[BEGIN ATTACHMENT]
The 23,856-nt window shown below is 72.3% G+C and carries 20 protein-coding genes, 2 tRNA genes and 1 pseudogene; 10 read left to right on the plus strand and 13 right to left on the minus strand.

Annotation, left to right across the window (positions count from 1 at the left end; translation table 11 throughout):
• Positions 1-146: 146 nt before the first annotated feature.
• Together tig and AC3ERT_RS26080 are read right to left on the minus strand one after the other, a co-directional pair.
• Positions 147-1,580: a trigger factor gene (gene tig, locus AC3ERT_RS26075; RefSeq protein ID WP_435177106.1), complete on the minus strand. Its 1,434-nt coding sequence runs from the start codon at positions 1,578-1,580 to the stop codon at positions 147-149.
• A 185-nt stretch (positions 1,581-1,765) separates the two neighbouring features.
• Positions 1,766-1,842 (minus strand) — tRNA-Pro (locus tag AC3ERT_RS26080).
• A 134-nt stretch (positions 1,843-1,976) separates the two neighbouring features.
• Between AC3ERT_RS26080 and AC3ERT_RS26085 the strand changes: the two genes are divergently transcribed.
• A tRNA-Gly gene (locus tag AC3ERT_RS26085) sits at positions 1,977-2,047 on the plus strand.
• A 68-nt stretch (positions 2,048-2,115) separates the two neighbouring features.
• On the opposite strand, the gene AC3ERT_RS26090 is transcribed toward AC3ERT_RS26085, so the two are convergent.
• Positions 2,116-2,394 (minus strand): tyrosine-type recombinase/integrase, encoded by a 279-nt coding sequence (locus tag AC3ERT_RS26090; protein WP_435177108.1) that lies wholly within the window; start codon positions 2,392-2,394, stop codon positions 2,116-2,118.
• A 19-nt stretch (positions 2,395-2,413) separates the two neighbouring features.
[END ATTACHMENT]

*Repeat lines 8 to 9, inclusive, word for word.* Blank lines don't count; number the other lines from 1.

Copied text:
• A 134-nt stretch (positions 1,843-1,976) separates the two neighbouring features.
• Between AC3ERT_RS26080 and AC3ERT_RS26085 the strand changes: the two genes are divergently transcribed.